Staff from our Maternity Unit have been celebrating their achievement of full Baby Friendly Initiative (BFI) accreditation with UNICEF UK today.
L-R: Chairman Richard Crompton, Chief Executive Ann James, Head of Midwifery Sue Stock, Dr Peter Rowe
The award is given to health facilities after an assessment by UNICEF has shown that recognised standards of best practice are in place to improve the care provides for all mothers and babies.
Taking just over four years to complete, the programme started with training for all staff groups involved with the care of mothers and babies. Policies and guidelines were revised in order to support the Baby Friendly standards and all staff groups were trained to ensure they worked within these guidelines.
Joined by maternity staff, Chief Executive Ann James officially unveiled a special commemorative plaque in the Maternity Unit.
Ann said: “This is an excellent achievement and is a true reflection of the hard work and dedication of our maternity staff. I would like to publically say a huge well done to everyone in the department – you provide a fantastic service and should feel very proud.”
Sue Stock, Head of Midwifery added: “This is very prestigious for maternity services and is the result of a lot of hard work by our very committed team over years not months. It could not be a better example of the Maternity Department working with our colleagues in the primary care setting to ensure that families receive consistent and accurate support with infant feeding.
“UNICEF BFI accreditation is such an achievement and demonstrative of a team committed to supporting local families with their feeding choices. If breastfeeding is the chosen method, families accessing care locally can be confident those providing care and support have been recognised and acknowledged for their commitment to supporting and enabling this choice.”
One of the Lead Midwives for the project Clare Potter added: “We have worked hard as a team to protect promote and support breastfeeding and to strengthen mother-baby and family relationships and we are delighted that we have now achieved full Baby Friendly status.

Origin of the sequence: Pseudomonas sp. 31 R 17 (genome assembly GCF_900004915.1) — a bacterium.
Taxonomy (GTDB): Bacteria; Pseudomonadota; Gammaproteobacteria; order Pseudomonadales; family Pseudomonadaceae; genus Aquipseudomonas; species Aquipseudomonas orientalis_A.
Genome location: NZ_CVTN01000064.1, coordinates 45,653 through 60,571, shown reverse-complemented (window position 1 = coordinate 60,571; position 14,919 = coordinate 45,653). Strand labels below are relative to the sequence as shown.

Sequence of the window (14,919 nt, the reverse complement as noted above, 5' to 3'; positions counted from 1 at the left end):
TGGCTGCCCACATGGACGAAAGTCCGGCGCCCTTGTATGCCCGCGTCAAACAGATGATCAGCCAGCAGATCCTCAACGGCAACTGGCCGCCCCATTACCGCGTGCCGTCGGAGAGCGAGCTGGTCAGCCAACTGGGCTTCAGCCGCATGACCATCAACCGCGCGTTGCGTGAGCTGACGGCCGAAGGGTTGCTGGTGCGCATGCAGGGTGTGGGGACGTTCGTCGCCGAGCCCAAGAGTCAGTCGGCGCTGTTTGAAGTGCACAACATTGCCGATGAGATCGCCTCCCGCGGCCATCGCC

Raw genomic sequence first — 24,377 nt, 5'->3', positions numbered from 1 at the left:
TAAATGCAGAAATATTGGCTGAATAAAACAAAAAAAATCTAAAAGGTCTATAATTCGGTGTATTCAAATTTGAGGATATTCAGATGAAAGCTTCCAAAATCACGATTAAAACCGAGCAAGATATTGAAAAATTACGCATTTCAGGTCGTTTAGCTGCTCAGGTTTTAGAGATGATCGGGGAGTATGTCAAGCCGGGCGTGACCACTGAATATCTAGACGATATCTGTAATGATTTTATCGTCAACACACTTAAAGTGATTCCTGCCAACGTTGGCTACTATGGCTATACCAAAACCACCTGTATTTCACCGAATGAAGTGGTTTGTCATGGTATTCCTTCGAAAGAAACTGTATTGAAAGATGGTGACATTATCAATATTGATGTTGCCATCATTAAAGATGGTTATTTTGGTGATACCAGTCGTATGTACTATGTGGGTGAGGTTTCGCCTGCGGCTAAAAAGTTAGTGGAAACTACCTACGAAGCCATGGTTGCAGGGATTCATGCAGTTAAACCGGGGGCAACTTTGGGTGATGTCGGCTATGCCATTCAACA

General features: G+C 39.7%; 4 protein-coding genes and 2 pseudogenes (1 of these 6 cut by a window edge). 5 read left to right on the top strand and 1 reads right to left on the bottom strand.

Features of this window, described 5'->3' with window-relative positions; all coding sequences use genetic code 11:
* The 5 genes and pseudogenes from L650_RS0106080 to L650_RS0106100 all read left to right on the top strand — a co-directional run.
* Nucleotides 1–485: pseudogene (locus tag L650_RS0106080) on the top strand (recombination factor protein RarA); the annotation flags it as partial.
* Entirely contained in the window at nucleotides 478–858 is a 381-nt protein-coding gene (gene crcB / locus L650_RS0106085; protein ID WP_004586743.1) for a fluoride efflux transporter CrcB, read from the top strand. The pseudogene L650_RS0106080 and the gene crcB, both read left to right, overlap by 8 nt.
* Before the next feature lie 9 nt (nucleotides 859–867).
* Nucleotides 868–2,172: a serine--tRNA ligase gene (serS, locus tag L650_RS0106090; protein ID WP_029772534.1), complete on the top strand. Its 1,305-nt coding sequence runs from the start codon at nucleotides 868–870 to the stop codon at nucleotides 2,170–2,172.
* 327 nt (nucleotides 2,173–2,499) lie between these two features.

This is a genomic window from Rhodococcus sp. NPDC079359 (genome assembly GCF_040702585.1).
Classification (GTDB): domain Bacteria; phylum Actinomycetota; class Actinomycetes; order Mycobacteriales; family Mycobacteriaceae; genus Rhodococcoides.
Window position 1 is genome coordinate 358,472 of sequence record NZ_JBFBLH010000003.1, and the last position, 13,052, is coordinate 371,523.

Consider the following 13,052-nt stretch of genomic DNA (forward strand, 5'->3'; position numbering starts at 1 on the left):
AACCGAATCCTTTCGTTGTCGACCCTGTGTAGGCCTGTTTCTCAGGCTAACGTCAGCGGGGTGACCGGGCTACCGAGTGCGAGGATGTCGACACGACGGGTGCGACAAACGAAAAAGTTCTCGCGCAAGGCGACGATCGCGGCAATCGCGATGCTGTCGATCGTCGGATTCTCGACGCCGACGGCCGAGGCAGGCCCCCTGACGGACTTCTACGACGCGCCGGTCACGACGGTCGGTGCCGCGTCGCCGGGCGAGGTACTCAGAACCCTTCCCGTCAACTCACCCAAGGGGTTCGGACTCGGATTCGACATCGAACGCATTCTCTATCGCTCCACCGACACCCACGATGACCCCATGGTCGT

“Breastfeeding protects babies against a wide range of serious illnesses including gastroenteritis and respiratory infections in infancy as well as cardiovascular disease and diabetes in later life.
“Studies have shown those women who have their baby in a Baby Friendly accredited trust are supported to continue breastfeeding for as long as they choose to; not giving up earlier than they had wanted to.
“However, mothers at Derriford can be confident that their midwives will provide high standards of care, however they choose to feed their baby.
“We will support them to form a strong loving relationship with their new-born with maximum skin to skin contact and help them to understand their baby’s cues.
“The work doesn’t stop now that we have achieved the award. To maintain accreditation, UNICEF requires audit results showing compliance with the policy on an annual basis and fully re-assess in two years’ time.”
Established in 1992, the Baby Friendly Initiative is a worldwide programme of the World Health Organization (WHO) and UNICEF that aims to encourage maternity units to implement the Ten Steps to Successful Breastfeeding and to practice in accordance with the International Code of Marketing of Breastmilk Substitutes.
Initial stages of the accreditation include a visit from a UNICEF assessor, the implementation of a breastfeeding policy, action plan and signed commitment from senior staff. There is then a series of assessments to ensure the care provided to pregnant women and staff knowledge and skills has been developed to enable the standards to be implemented and maintained.
The full accreditation will last for two years, after which a reassessment will be completed to ensure the standards remain compliant.
The ten steps to successful breastfeeding are:
1. Have a written breastfeeding policy that is routinely communicated to all healthcare staff
2. Train all healthcare staff in the skills necessary to implement the breastfeeding policy
3. Inform all pregnant women about the benefits and management of breastfeeding
4. Help mothers initiate breastfeeding soon after birth
5. Show mothers how to breastfeed and how to maintain lactation even if they are separated from their babies
6. Give newborn infants no food or drink other than breastmilk, unless medically indicated
7. Practice rooming-in, allowing mothers and infants to remain together 24 hours a day
8. Encourage breastfeeding on demand
9. Give no artificial treats or dummies to breastfeeding infants
10. Identify sources of national and local support for breastfeeding and ensure that mothers know how to access these prior to discharge from hospital
For more information about the UNICEF UK Baby Friendly Initiative visit www.unicef.org.uk/babyfriendly/